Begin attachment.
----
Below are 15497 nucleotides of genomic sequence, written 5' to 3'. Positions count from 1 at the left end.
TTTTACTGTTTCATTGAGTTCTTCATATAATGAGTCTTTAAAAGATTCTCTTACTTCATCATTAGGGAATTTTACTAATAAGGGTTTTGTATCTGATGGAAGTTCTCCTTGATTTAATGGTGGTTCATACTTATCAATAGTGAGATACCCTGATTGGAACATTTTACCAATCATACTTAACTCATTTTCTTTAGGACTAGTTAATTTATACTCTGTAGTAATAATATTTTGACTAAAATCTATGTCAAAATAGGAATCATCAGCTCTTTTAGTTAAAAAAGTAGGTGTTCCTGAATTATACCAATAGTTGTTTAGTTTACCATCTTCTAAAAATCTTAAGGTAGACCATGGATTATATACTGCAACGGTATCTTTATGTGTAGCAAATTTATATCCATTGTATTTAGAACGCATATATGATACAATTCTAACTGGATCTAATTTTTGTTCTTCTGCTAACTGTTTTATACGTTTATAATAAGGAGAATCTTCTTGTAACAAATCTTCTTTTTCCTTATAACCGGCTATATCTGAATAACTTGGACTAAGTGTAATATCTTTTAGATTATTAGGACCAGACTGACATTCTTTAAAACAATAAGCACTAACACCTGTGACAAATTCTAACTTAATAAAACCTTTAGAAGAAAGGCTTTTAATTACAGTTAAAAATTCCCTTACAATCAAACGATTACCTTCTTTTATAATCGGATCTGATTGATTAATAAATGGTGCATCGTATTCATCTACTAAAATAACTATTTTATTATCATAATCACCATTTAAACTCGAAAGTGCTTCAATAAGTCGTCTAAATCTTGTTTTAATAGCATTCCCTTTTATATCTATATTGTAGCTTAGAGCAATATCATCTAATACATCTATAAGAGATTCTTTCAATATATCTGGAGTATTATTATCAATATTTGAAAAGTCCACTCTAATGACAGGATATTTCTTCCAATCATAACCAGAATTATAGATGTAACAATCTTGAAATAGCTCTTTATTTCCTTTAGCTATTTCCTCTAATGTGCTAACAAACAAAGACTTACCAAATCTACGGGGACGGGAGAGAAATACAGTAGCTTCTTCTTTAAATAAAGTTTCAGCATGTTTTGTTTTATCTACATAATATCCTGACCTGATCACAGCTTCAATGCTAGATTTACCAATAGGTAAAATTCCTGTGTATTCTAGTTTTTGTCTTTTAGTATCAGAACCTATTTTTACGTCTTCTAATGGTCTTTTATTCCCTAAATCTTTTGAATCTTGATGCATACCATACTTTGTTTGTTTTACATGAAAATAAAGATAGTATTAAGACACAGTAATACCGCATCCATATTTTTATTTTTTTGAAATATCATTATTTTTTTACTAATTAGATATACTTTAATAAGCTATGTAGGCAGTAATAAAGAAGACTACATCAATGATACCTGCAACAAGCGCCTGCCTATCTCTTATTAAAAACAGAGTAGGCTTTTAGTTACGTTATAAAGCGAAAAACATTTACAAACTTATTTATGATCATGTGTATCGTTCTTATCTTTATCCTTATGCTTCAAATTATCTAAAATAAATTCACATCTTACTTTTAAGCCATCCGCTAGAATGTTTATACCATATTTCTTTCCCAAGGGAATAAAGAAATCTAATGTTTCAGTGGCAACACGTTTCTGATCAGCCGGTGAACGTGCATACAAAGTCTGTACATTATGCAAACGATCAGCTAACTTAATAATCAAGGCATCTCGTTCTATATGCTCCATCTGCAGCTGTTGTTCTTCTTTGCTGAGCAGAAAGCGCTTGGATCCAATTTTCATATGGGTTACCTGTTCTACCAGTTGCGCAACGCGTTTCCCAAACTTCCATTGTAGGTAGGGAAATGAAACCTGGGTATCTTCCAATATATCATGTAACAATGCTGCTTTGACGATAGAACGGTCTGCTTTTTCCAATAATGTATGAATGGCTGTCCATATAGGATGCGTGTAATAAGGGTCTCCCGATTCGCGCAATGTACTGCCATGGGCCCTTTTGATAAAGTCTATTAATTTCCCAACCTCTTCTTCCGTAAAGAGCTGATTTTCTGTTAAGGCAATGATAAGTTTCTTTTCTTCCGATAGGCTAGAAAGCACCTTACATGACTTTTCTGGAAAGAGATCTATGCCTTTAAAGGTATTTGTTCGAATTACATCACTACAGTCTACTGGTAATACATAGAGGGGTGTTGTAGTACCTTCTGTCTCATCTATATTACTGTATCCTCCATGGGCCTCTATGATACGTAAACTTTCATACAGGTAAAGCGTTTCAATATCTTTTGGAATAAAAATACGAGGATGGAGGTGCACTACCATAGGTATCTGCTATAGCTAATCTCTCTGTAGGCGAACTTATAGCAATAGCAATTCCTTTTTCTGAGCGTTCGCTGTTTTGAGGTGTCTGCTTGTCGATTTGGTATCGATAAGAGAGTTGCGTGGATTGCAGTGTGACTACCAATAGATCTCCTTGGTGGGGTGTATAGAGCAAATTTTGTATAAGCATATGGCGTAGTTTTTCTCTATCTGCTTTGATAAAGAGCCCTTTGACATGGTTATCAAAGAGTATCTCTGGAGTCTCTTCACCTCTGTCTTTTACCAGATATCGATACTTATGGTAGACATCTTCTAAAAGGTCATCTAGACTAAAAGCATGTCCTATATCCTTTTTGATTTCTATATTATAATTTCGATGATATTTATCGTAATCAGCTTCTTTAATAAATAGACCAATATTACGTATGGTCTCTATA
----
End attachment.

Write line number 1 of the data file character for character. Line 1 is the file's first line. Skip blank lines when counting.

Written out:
Below are 15497 nucleotides of genomic sequence, written 5' to 3'. Positions count from 1 at the left end.